Salmon fishing on the West Coast

By Nikki Lotz   Trail Canada

Get your salmon on!

Its fall and that means Salmon season! As chum salmon make their way to shallow waters, hunters of these denizens of the deep prepare to partake in the heart stopping, adrenalin inducing thrill that is the Salmon Run!

There are 5 different Salmon species, the largest of which, the Chinook, can weigh as much as 50kgs. The species differ slightly in breeding rituals, but most are spawned in fresh water rivers. The small salmon swim down into the nutrient rich waters of the Pacific where they live for a couple of years until maturity. They return to the breeding grounds, making epic journeys upstream to spawn in the shallow waters that once gave them life. Once they have spawned, their decaying carcasses provide food for other forest dwellers.

The sport of Salmon fishing is shared with sea lions, orcas, eagles, seals, sea otters, dolphins and a variety of birds and ducks. Bears are also avid fishers, using claws and teeth to pluck fish from the water. They can be seen along river banks where they feast on the salmon in preparation of their winter hibernation.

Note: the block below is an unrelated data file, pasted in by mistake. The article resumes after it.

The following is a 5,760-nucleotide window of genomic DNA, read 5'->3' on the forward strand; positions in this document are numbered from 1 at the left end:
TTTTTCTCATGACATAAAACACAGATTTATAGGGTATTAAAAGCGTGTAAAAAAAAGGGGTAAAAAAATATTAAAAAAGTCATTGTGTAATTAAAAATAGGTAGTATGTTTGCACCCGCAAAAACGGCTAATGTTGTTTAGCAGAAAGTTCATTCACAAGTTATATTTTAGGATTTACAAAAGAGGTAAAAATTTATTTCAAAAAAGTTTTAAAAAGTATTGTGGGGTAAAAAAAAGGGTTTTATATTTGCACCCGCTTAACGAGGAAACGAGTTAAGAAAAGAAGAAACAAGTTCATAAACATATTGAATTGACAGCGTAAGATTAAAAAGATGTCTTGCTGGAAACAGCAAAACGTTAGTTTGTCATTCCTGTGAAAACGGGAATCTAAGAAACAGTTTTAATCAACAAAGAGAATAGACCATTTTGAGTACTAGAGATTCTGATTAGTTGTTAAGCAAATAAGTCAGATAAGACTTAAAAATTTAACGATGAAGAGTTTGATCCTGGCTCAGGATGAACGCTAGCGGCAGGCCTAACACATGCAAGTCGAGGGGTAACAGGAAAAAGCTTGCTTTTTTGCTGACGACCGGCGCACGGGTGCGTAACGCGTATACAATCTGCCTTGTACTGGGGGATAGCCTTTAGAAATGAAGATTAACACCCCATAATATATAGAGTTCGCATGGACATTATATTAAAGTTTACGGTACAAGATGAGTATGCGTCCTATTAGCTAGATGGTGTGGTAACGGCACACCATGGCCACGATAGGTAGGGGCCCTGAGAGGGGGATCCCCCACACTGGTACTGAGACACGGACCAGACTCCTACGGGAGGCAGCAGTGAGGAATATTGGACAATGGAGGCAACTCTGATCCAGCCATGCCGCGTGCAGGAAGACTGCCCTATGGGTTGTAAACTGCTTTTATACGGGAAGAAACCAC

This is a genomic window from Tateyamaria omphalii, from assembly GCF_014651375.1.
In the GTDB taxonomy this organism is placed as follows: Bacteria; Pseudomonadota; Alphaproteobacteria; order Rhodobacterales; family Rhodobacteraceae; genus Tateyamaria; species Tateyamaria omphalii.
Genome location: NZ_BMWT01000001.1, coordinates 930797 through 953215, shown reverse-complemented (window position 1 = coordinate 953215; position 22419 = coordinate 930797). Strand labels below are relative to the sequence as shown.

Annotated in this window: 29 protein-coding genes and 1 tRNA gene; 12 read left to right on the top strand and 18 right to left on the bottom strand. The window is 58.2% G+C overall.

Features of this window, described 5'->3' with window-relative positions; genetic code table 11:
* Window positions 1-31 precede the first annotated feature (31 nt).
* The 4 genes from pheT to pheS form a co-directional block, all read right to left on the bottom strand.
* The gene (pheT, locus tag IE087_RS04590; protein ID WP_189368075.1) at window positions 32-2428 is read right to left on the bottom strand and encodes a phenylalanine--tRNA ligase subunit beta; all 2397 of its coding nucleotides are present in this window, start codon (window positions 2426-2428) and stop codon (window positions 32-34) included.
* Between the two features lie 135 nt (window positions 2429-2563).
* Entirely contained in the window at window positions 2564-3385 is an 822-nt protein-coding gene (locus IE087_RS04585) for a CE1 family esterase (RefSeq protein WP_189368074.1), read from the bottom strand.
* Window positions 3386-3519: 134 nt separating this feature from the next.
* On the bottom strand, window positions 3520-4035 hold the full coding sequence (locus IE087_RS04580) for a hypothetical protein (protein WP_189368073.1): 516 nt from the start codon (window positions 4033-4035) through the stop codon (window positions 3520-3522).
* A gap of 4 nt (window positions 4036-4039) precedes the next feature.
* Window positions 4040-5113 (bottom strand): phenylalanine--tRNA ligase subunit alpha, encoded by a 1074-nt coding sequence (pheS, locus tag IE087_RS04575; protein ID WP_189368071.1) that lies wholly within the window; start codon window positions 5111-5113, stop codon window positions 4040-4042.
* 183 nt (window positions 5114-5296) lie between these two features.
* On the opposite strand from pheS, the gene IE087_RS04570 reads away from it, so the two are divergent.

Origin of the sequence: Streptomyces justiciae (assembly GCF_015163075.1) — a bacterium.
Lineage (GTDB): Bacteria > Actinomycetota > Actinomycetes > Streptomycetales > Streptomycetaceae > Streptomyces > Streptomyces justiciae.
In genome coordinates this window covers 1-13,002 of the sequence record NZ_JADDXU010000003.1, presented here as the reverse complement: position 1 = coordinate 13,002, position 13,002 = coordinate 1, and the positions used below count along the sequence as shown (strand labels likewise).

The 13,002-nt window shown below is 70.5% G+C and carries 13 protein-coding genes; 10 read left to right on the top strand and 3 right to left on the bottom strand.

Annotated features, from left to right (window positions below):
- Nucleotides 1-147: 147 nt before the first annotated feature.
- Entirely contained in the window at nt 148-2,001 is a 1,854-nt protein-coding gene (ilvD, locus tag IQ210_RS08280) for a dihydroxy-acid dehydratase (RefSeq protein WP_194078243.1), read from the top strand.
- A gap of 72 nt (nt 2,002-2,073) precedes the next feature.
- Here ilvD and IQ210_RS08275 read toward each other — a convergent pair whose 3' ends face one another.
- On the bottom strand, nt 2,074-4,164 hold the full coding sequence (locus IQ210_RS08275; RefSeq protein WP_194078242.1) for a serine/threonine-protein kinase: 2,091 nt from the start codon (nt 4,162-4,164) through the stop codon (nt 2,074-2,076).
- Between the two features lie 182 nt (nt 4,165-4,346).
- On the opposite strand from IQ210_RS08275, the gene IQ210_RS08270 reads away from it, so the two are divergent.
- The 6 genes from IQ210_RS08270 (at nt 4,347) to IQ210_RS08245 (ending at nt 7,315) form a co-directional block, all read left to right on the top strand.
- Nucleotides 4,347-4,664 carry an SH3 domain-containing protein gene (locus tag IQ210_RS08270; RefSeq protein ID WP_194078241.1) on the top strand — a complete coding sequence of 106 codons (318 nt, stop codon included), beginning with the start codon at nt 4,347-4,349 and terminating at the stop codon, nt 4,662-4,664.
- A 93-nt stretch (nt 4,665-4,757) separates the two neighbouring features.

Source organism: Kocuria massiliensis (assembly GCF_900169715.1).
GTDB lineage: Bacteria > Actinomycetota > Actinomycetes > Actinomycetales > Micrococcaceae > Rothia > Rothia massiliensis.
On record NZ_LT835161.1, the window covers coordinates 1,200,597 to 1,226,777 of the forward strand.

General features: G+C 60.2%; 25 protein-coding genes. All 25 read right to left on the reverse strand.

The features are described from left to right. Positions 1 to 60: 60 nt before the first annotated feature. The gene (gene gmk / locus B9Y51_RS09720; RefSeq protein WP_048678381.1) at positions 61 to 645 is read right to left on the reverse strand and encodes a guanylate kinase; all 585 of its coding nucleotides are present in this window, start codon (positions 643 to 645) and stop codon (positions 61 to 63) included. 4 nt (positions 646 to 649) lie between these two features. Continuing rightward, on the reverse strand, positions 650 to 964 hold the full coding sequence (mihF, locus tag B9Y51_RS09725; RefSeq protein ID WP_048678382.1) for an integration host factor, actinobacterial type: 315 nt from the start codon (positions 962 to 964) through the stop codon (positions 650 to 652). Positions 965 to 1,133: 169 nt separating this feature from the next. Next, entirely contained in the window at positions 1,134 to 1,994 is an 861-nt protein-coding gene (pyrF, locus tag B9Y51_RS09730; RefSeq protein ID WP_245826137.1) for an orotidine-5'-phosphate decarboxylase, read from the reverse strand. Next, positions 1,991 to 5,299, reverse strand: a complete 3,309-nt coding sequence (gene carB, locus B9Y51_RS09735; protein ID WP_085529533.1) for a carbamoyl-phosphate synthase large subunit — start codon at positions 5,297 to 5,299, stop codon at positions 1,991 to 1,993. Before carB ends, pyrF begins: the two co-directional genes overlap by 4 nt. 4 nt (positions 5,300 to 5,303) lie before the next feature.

There is a lot of great fishing to be had, so if you are planning to head out, here are a few tips. Our first hot spot is French Creek as it enters the Georgia Strait about 5kms North of Parksville (accessible from Highway 19a) on Vancouver Island. There are other areas in the Strait of Georgia where salmon fishing fanatics get their kicks. Try the Puntledge River Estuary, between Courtnay and Comox and further north as well. Comox bay and the beaches in this area are excellent spots, especially from August to November.

Campbell River on the east coast of Vancouver Island is touted as being the Salmon Capital of the world and that adage is well deserved. Late September sees a run of chum salmon, Chinook and a late summer run of steelhead into October. The Discovery Passage between Campbell River and Quandra Island is the stuff of legends. It has given rise to a special fishing technique called Tyee (not for the faint of heart!)

The southern parts of the island around the Juan de Fuca strait like Port Renfrew, Oak Bay, Victoria and the Sooke River (north of highway 14) are rich in fall salmon.

Sidney is a great place to head if you want information about fishing, or if you wish to book a charter.

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